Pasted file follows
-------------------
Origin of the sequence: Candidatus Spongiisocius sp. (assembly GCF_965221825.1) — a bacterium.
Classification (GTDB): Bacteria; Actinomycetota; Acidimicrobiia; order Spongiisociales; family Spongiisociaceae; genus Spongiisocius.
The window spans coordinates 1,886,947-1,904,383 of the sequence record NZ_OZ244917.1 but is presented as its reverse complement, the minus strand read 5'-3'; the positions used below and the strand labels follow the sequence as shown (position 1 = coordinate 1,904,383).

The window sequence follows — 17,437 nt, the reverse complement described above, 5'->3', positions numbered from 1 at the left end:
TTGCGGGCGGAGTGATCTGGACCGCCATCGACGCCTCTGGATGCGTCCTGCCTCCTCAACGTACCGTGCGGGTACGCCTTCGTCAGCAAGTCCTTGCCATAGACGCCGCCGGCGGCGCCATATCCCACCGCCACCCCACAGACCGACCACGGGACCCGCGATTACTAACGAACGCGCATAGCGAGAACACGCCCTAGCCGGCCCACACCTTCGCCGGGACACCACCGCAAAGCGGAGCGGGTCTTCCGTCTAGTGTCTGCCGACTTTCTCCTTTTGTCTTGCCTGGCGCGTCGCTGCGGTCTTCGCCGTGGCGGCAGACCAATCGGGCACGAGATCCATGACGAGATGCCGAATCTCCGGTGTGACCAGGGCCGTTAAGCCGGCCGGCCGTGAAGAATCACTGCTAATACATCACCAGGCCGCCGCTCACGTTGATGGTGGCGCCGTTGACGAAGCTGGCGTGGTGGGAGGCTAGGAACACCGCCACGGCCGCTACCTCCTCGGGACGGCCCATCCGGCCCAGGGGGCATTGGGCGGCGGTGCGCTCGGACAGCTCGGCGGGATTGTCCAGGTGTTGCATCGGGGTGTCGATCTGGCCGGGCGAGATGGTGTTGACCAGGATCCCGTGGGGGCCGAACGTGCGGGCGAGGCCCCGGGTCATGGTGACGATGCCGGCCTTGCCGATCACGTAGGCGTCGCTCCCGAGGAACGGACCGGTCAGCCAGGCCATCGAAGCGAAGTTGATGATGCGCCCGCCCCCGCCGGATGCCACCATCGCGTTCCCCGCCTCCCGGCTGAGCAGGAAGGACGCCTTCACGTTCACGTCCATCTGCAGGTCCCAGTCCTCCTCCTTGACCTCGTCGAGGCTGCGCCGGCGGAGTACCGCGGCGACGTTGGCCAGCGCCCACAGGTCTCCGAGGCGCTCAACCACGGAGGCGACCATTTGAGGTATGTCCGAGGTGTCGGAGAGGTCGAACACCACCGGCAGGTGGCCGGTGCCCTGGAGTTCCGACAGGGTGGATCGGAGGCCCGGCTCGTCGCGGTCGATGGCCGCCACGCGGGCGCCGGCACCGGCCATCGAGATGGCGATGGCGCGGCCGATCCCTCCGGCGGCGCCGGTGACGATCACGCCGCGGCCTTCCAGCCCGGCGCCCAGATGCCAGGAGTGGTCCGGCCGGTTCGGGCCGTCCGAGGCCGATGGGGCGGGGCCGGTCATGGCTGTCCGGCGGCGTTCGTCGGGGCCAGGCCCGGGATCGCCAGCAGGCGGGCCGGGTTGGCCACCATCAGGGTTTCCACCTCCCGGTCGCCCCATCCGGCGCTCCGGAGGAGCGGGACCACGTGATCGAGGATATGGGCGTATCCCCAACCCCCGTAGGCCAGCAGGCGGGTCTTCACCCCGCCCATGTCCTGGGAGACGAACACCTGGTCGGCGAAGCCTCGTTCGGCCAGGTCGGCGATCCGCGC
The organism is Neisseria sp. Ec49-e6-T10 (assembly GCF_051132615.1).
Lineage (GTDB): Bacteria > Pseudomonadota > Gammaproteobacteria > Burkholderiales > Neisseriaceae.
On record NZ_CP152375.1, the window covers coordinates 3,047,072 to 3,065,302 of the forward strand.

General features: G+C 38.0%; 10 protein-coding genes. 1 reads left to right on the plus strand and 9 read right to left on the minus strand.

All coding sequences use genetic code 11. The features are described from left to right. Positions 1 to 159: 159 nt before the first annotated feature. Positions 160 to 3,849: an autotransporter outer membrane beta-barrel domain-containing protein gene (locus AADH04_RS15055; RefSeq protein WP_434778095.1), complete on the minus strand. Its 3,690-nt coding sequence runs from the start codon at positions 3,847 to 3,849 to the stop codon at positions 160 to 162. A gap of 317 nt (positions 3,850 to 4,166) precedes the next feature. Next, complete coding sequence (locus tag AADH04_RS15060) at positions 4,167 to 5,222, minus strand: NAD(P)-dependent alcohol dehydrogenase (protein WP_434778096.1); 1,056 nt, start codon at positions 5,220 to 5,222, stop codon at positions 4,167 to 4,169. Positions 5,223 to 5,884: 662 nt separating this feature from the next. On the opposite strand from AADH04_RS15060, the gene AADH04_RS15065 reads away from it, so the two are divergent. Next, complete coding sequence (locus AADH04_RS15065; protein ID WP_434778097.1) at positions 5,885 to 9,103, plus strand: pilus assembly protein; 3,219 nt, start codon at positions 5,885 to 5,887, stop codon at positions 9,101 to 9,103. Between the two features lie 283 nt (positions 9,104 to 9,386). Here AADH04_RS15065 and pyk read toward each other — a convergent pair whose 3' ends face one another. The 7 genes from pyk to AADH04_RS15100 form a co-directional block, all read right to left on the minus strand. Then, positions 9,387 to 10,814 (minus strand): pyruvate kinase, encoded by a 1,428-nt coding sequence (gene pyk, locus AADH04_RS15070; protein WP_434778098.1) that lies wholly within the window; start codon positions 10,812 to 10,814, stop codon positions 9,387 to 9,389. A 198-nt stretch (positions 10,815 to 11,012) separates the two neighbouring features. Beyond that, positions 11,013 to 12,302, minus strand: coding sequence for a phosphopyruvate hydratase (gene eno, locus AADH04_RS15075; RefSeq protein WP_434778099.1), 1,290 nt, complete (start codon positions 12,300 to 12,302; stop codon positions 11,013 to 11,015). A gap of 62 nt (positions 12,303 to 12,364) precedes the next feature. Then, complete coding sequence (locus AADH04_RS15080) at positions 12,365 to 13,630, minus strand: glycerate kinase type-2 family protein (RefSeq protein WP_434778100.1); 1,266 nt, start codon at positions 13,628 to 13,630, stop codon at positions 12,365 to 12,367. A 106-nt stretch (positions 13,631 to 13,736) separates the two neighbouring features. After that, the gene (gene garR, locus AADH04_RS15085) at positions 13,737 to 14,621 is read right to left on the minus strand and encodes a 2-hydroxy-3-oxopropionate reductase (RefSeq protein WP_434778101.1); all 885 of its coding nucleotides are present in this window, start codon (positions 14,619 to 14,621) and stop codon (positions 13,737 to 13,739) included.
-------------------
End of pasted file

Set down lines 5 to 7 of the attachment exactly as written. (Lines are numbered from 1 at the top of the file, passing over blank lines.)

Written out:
TTGCGGGCGGAGTGATCTGGACCGCCATCGACGCCTCTGGATGCGTCCTGCCTCCTCAACGTACCGTGCGGGTACGCCTTCGTCAGCAAGTCCTTGCCATAGACGCCGCCGGCGGCGCCATATCCCACCGCCACCCCACAGACCGACCACGGGACCCGCGATTACTAACGAACGCGCATAGCGAGAACACGCCCTAGCCGGCCCACACCTTCGCCGGGACACCACCGCAAAGCGGAGCGGGTCTTCCGTCTAGTGTCTGCCGACTTTCTCCTTTTGTCTTGCCTGGCGCGTCGCTGCGGTCTTCGCCGTGGCGGCAGACCAATCGGGCACGAGATCCATGACGAGATGCCGAATCTCCGGTGTGACCAGGGCCGTTAAGCCGGCCGGCCGTGAAGAATCACTGCTAATACATCACCAGGCCGCCGCTCACGTTGATGGTGGCGCCGTTGACGAAGCTGGCGTGGTGGGAGGCTAGGAACACCGCCACGGCCGCTACCTCCTCGGGACGGCCCATCCGGCCCAGGGGGCATTGGGCGGCGGTGCGCTCGGACAGCTCGGCGGGATTGTCCAGGTGTTGCATCGGGGTGTCGATCTGGCCGGGCGAGATGGTGTTGACCAGGATCCCGTGGGGGCCGAACGTGCGGGCGAGGCCCCGGGTCATGGTGACGATGCCGGCCTTGCCGATCACGTAGGCGTCGCTCCCGAGGAACGGACCGGTCAGCCAGGCCATCGAAGCGAAGTTGATGATGCGCCCGCCCCCGCCGGATGCCACCATCGCGTTCCCCGCCTCCCGGCTGAGCAGGAAGGACGCCTTCACGTTCACGTCCATCTGCAGGTCCCAGTCCTCCTCCTTGACCTCGTCGAGGCTGCGCCGGCGGAGTACCGCGGCGACGTTGGCCAGCGCCCACAGGTCTCCGAGGCGCTCAACCACGGAGGCGACCATTTGAGGTATGTCCGAGGTGTCGGAGAGGTCGAACACCACCGGCAGGTGGCCGGTGCCCTGGAGTTCCGACAGGGTGGATCGGAGGCCCGGCTCGTCGCGGTCGATGGCCGCCACGCGGGCGCCGGCACCGGCCATCGAGATGGCGATGGCGCGGCCGATCCCTCCGGCGGCGCCGGTGACGATCACGCCGCGGCCTTCCAGCCCGGCGCCCAGATGCCAGGAGTGGTCCGGCCGGTTCGGGCCGTCCGAGGCCGATGGGGCGGGGCCGGTCATGGCTGTCCGGCGGCGTTCGTCGGGGCCAGGCCCGGGATCGCCAGCAGGCGGGCCGGGTTGGCCACCATCAGGGTTTCCACCTCCCGGTCGCCCCATCCGGCGCTCCGGAGGAGCGGGACCACGTGATCGAGGATATGGGCGTATCCCCAACCCCCGTAGGCCAGCAGGCGGGTCTTCACCCCGCCCATGTCCTGGGAGACGAACACCTGGTCGGCGAAGCCTCGTTCGGCCAGGTCGGCGATCCGCGC
The organism is Neisseria sp. Ec49-e6-T10 (assembly GCF_051132615.1).
Lineage (GTDB): Bacteria > Pseudomonadota > Gammaproteobacteria > Burkholderiales > Neisseriaceae.